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Grade 10 St. Patrick High School student Alexandria Szeglet stands in front of the school she was sent home from Thursday after wearing a pro-choice message on her uniform.

Jodi Lundmark, tbnewswatch.com

The anti-abortion message her schoolmates wore inspired Alexandria Szeglet to don her opinion too. Instead of the word "life" written along strips of red tape, the 15-year-old Thunder Bay resident wore the word "choice" written on strips of green tape stuck to her Catholic high school uniform.

She was minutes into her first-period drama class last Thursday at St. Patrick High School when she was called to the office and sent home.

Alexandria left, but the soft-spoken Grade 10 student had started a movement: In a show of solidarity, 24 of her peers followed suit, adhering green tape to their uniforms. Four of them were also sent home, some for a two-day suspension.

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The suspensions, and the faith-fuelled debate behind them, are the latest evidence of growing friction between religion and public education in Canada.

Catholic schools are struggling to bridge a growing divide between popular opinion and church doctrine, and the strain is showing: A Catholic school board near Toronto won international notoriety in January after it banned gay-straight alliances, and a bedroom community near Edmonton, where Catholic education is the only public option, is currently embroiled in a battle for residents' right to a doctrine-free education.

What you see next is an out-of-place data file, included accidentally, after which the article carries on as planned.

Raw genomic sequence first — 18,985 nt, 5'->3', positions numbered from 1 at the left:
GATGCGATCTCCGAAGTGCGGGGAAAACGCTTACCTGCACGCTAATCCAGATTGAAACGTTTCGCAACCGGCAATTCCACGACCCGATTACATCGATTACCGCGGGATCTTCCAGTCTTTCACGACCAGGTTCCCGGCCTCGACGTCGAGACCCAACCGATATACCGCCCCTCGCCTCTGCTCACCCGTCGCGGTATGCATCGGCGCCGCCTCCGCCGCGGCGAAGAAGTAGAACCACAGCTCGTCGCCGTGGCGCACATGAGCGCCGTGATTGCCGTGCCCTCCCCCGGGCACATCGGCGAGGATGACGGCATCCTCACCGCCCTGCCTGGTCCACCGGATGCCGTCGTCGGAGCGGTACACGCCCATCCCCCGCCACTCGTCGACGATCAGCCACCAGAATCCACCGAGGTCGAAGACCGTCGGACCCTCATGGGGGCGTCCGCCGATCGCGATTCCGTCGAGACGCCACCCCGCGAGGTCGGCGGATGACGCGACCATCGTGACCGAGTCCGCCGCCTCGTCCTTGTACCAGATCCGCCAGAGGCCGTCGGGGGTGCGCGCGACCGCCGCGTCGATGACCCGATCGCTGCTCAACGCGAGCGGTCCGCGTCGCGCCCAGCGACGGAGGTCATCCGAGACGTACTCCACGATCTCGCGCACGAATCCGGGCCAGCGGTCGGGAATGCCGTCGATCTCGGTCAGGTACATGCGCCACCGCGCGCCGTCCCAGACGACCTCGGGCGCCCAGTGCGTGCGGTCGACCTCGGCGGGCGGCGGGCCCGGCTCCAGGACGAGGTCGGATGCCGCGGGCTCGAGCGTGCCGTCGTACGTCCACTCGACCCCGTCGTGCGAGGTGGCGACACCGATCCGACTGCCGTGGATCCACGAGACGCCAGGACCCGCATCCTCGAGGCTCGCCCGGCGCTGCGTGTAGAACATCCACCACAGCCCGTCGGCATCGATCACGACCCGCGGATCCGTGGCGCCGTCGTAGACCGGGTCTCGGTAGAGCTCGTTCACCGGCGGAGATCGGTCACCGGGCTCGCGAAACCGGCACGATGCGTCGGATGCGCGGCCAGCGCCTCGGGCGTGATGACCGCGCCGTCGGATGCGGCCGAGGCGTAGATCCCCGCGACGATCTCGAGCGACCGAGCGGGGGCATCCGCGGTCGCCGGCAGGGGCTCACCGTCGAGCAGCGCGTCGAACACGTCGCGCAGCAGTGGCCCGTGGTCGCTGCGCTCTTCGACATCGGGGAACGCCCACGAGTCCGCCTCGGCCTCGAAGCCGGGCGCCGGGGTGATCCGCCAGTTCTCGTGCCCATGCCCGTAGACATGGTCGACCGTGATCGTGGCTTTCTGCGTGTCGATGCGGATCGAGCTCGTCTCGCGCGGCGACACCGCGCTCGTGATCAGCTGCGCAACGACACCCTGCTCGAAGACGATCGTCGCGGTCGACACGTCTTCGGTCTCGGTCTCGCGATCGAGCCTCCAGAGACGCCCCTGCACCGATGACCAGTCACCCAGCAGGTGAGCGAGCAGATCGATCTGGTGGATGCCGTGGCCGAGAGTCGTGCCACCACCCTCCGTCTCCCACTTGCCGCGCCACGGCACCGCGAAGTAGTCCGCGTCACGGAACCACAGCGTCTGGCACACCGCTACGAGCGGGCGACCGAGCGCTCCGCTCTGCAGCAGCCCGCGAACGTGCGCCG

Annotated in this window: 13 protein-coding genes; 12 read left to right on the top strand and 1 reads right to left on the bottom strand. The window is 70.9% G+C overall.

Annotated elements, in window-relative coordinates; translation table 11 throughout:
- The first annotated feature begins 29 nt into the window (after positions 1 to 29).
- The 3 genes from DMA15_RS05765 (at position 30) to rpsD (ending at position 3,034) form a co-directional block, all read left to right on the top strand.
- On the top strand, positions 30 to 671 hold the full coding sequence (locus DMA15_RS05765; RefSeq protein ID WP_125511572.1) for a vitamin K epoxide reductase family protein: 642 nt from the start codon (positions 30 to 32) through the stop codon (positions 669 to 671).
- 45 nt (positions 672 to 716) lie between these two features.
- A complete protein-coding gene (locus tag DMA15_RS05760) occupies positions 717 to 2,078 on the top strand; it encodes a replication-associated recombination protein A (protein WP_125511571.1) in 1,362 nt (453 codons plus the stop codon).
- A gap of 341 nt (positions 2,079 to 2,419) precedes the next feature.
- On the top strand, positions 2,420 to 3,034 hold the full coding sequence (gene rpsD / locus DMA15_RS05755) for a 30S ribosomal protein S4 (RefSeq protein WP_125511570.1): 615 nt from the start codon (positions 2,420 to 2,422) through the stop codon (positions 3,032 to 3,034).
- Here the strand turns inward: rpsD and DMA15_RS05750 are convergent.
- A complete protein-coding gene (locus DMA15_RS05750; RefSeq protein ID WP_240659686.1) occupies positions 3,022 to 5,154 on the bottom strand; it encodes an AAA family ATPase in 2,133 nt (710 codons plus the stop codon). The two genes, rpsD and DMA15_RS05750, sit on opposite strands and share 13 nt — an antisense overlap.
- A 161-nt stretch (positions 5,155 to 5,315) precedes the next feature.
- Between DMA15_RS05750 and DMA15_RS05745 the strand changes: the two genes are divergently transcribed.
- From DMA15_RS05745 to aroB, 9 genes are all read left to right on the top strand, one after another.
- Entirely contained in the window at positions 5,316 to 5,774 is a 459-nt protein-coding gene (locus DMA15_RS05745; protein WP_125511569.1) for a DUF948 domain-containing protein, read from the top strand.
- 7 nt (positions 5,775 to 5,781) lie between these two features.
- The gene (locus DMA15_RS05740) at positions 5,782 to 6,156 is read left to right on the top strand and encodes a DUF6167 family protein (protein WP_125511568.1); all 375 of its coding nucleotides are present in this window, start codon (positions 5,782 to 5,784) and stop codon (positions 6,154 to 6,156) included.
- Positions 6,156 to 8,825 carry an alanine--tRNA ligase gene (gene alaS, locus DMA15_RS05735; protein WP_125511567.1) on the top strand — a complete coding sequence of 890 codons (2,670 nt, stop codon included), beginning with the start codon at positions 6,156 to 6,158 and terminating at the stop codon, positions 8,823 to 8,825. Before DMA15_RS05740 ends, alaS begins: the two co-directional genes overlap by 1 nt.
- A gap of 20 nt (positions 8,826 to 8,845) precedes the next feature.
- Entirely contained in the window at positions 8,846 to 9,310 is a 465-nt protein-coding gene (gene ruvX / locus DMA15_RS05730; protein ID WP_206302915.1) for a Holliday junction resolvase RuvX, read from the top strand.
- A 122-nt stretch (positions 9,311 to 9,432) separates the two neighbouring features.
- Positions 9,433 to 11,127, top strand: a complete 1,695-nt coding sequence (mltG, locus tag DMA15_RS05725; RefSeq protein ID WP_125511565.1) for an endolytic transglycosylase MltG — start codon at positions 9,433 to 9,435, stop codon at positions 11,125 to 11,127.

The increasing challenges facing Catholic educators have nothing to do with recent events at St. Patrick High School, according to John De Faveri, director of education with the Thunder Bay Catholic District School Board.

"It wasn't anything about what the students were trying to say; it was the inappropriate way they went about it," he said. "They didn't get approval from the school. They didn't do anything of the sort."

The students who wore an anti-abortion message were allowed to remain at school because their event had been approved by the school's administration. The stickers were part of an annual Day of Silent Solidarity in which students take a vow of silence in order to raise money for an anti-abortion student group.

The students who wore a pro-choice message hadn't asked for permission and some swore or were belligerent to teachers, Mr. De Faveri said.

"My opinion is that if they don't want to allow both sides to express their opinion, they shouldn't allow either one of them," said Ann Szeglet, Alexandria's mother.

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Though the Vatican has taken a clear stand against abortion, the faith's followers are more divided and there are a number of Catholic pro-choice groups.

"I felt like I shouldn't have to be silent," Alexandria said.

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